I think the truth is less pleasant and much more effective. Time-outs have more in common with traditional shunning than with quiet time. That little person has done something so unacceptable that he or she does not exist in your world for those few minutes. You are taking away the one thing that matters most to them in the world: your attention.
Time-outs: not so wimpy after all.
For a time-out to work, it has to be immediate (shocked looks help, especially for biting and hitting) and absolute. It does not have to be in a particular chair or corner. It can be on the floor right where they were when they decided to have a tantrum. You can even shut the door behind you as you leave. The point is to leave them alone, with no audience, no Mom or Dad, and no one who wants to be with them. The bad behavior will gradually go away because it gains them nothing and takes away something too important to risk.
Discipline by Karma
As they grow, some of their behaviors will have natural consequences. If your two-year-old breaks her toy by throwing it against the wall, she no longer has a toy. If your teenager doesn’t do his homework, he fails. If karma takes care of the punishment for you, your only job is to let it happen. No rescues! You don’t want them living in your basement at thirty!
Some consequences are logical. Your munchkin likes to slam their door? Take the door off the hinges and lean it against the wall. They won’t be able to close it for the duration. Horrors! Similarly, if they explore the wrong sites on the computer, they lose computer privileges. Forget their bike helmet? Walk.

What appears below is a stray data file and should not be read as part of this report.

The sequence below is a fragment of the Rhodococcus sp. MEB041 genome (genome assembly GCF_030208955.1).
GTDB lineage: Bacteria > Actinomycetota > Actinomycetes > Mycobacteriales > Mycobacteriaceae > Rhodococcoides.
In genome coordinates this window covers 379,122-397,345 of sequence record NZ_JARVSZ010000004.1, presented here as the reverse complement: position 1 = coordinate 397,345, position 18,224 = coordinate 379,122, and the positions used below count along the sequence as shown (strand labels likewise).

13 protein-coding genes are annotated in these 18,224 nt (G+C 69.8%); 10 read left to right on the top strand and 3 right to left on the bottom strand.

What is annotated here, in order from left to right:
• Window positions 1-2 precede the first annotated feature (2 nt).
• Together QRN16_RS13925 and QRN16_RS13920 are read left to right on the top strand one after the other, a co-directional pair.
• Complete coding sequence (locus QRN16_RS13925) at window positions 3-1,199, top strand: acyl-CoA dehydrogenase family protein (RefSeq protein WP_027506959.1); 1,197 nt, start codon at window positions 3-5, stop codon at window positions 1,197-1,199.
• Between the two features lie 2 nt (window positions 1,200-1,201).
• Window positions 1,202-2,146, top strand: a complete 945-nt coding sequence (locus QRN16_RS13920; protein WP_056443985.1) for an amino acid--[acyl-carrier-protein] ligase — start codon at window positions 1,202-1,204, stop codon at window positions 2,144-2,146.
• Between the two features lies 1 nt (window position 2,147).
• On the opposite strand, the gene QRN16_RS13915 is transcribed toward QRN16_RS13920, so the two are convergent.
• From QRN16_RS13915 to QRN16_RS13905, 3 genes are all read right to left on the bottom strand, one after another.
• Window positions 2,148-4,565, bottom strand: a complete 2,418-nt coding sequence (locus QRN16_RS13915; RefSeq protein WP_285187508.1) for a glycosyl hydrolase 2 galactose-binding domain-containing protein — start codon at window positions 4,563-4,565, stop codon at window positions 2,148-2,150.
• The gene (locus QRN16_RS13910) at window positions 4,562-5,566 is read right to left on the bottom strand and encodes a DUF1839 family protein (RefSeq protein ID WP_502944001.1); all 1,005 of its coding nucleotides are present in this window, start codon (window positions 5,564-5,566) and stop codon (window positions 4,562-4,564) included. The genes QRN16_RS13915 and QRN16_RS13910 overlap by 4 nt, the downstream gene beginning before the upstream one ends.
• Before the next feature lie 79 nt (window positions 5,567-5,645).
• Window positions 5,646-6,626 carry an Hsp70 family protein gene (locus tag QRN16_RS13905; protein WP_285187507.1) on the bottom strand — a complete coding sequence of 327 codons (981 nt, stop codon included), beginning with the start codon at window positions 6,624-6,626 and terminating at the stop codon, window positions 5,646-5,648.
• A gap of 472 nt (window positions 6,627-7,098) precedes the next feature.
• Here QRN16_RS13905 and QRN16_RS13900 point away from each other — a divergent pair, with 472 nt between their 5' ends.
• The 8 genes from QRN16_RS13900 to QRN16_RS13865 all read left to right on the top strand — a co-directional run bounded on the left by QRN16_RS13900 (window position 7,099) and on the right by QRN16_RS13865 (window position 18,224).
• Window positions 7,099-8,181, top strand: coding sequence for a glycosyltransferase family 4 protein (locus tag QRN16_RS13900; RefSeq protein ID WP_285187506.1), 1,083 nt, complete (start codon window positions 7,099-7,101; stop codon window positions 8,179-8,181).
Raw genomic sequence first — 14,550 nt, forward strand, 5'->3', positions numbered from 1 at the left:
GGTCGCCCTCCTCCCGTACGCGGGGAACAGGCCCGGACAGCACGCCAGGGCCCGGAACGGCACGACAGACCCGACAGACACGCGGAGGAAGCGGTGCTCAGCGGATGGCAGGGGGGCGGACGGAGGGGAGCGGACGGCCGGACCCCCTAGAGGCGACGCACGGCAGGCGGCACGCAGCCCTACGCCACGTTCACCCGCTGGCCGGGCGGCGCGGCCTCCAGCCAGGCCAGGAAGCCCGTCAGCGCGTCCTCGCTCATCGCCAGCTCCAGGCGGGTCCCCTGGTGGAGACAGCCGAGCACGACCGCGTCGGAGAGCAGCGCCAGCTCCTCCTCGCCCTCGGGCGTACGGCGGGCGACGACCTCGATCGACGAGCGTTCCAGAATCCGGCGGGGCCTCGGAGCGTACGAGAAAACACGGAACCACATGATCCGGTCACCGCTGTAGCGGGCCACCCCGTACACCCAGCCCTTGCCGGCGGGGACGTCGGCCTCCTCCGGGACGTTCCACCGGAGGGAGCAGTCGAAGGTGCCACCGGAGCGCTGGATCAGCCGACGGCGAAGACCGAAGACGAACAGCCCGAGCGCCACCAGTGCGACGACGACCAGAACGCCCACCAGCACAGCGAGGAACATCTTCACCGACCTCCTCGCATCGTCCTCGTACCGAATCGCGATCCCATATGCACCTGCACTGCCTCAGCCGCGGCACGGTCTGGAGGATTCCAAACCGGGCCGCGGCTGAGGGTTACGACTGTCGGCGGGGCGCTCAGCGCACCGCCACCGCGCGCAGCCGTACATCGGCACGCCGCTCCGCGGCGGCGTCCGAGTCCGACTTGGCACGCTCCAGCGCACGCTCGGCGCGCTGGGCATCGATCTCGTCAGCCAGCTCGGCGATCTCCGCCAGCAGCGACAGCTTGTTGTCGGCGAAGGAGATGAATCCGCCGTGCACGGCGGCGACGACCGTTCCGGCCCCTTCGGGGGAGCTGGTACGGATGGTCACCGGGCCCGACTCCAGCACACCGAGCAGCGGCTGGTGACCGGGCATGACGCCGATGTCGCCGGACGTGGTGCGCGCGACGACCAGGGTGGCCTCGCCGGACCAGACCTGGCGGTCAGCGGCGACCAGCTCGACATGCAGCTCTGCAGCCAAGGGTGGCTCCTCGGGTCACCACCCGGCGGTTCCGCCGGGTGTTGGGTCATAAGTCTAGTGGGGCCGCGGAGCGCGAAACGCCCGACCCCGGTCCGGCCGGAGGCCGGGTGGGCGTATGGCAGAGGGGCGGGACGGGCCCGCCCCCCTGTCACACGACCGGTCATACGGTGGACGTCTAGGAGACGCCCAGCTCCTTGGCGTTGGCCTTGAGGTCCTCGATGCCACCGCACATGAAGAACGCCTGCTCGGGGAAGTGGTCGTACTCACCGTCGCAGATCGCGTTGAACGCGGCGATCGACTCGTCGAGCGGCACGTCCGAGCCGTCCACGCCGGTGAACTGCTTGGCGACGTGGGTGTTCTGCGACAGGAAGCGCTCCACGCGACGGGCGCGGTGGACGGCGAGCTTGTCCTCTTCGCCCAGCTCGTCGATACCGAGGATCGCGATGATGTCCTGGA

Be sparing when taking things away from your children as part of their “teaching opportunities.” If you do it too often and they don’t have the opportunity or ability to earn the things back, you get resentment and sullenness, not success. Never take away something they need—food comes to mind. And never threaten to take away something you know you won’t enforce. If they need the computer to do schoolwork, the punishment (yes, I said the “P” word) could be that they have to use the computer in the kitchen where they can be monitored. If they can’t miss soccer practice without hurting the team, the punishment could be not hanging out afterward with their friends.
Frequently, the punishment can be simply taking responsibility for what they have done and making it right. If they steal a candy bar, going back to the store, confessing to the clerk, and paying for the item out of their own hard-earned cash is very effective. Simply being made to apologize can be excruciating, but it is the honorable thing to do.
Psychiatric experts say you should enlist your children to help decide the consequences for their actions. This is sometimes enlightening and certainly worth listening to, but in the end, it is your decision.
The Big Picture (the 10 Do’s):
- Never hit a child. That only teaches them that it’s ok for big people to hit little ones.
- Take away your attention for a time out, never your love. Your love they keep, forever, no matter what they did.
- Calm yourself first. If you act out of anger, you will regret it later, and you will need to be the one apologizing.
- Whatever you choose to do, do it immediately.
- The consequence should be relevant to the issue and proportionate.
- Criticize the behavior, not the child. What they did was bad—they are not bad, and you expect better from them.
- Don’t use guilt or shame; those tend to become internalized and suck all the joy out of life.
- No shouting labels at your progeny; labels stick and follow them around forever. It is impossible to forget that your dad called you stupid or your mom told you that you were a bitch. Children will live up to the labels we place on them.
- When possible, give them a way to earn back what they have lost. Rescue them joyfully from that time out, and put that toy where it can wait for them to settle down and do their homework.
- Last, don’t make the punishment last too long. Less than a day is generally best for most infractions. Much longer can make them disconnect the punishment from the crime.
How to discipline a teenager? And what to do when discipline just doesn’t work? Come back next week, of course!